Hiroshi Yoshida, After Rain at Kagurazaka, Shin-hanga Landscape
Artist: Hiroshi Yoshida (1876-1950)
Title: After Rain at Kagurazaka
Published: by the artist
Original pencil signature
Size: 28.2 x 40.1 cm
Original Japanese woodblock print.
Yoshida Hiroshi was one of the leading figures in the Shin-hanga movement and successful from the early stages of his career. He was fortunate to have exhibited his paintings in oil and watercolour in both Japan and overseas and to have won numerous art exhibition prizes. Yoshida often worked through the entire process himself: designing the print, carving his own blocks, and printing his work.
The main road of Kagurazaka was once at the outer edge of Edo Castle and has always been busy because of this privileged location. In the early 20th century, the area was renowned for its numerous geisha houses, of which several remain today. Kagurazaka is also known for its ryotei (traditional Japanese restaurants) to be found in the winding back streets. In this print, Hiroshi Yoshida captures a moment in time after a rain shower in the evening, with dim lights from shop lanterns creating an atmospheric contrast. The road is beautifully rendered with an exquisite printing effect that suggests reflection in the water.
|Artist Name||Hiroshi Yoshida|
|Title||After Rain at Kagurazaka|
|Dimensions||28.2 x 40.1 cm|
|Condition Report||Fading, creases, wear on the margins, some stains, minor foxing.|
Hiroshi Yoshida was one of the leading figures in the shin-hanga movement and stands out as one of the prominent landscape artists of his time. Born in Fukuoka, he was adopted by his art teacher Yoshida Kosaburo. In 1893, he went to Kyoto to study yoga and nihonga styles of painting and often produced watercolours.
Yoshida’s interest in woodblock prints came only in middle age when he started collaborating with the shin-hanga publisher Watanabe Shozaburo. He created seven prints under his guidance, although the collaboration ended abruptly when the publishing agency was destroyed in the fire following the Great Kanto Earthquake in 1923. In 1925 he established his own workshop where he employed wood-cutters and printers while supervising every aspect of the printmaking process. The jizuri (self-printed) seal is found in the margin of prints which were made under his close supervision.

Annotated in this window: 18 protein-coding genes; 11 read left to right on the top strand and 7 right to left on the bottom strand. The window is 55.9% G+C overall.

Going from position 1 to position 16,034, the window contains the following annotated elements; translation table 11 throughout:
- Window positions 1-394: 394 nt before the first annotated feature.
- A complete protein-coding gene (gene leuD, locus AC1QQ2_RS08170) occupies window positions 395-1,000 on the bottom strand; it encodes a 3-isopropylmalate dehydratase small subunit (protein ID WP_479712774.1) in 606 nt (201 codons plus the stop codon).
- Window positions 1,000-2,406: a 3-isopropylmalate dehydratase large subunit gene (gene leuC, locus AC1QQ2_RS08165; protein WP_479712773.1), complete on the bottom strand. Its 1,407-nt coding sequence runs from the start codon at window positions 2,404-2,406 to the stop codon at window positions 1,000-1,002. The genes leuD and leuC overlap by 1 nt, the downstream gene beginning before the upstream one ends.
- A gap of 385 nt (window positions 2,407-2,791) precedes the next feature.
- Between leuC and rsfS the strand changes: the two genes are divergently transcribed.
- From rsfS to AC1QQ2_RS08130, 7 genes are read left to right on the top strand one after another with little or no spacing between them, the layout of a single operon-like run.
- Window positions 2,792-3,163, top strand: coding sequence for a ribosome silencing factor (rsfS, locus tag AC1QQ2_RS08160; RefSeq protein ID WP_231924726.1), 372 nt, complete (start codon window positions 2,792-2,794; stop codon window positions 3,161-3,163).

The artist was extremely fond of travelling and he embarked on many trips throughout his life, depicting locations in the United States, India, China, Korea, North Africa, the Himalayas and Switzerland. He was also a passionate climber, and most of his prints depict landscapes from his travels and alpine scenes from his mountaineering excursions. His style reflects his training as a painter and watercolourist. His prints display a wonderful choice of colour blending, while his skill at depicting the natural flow of water and reflections on its surface is remarkable.
Many of Hiroshi's prints were exported and became popular in the West. He was fortunate to have exhibited his paintings in oil and watercolour in both Japan and overseas and to have won numerous art exhibition prizes. He was one of the few shin-hanga artists to sign his works in English. His sons, Toshi Yoshida and Hodaka Yoshida, became great artists in their own right.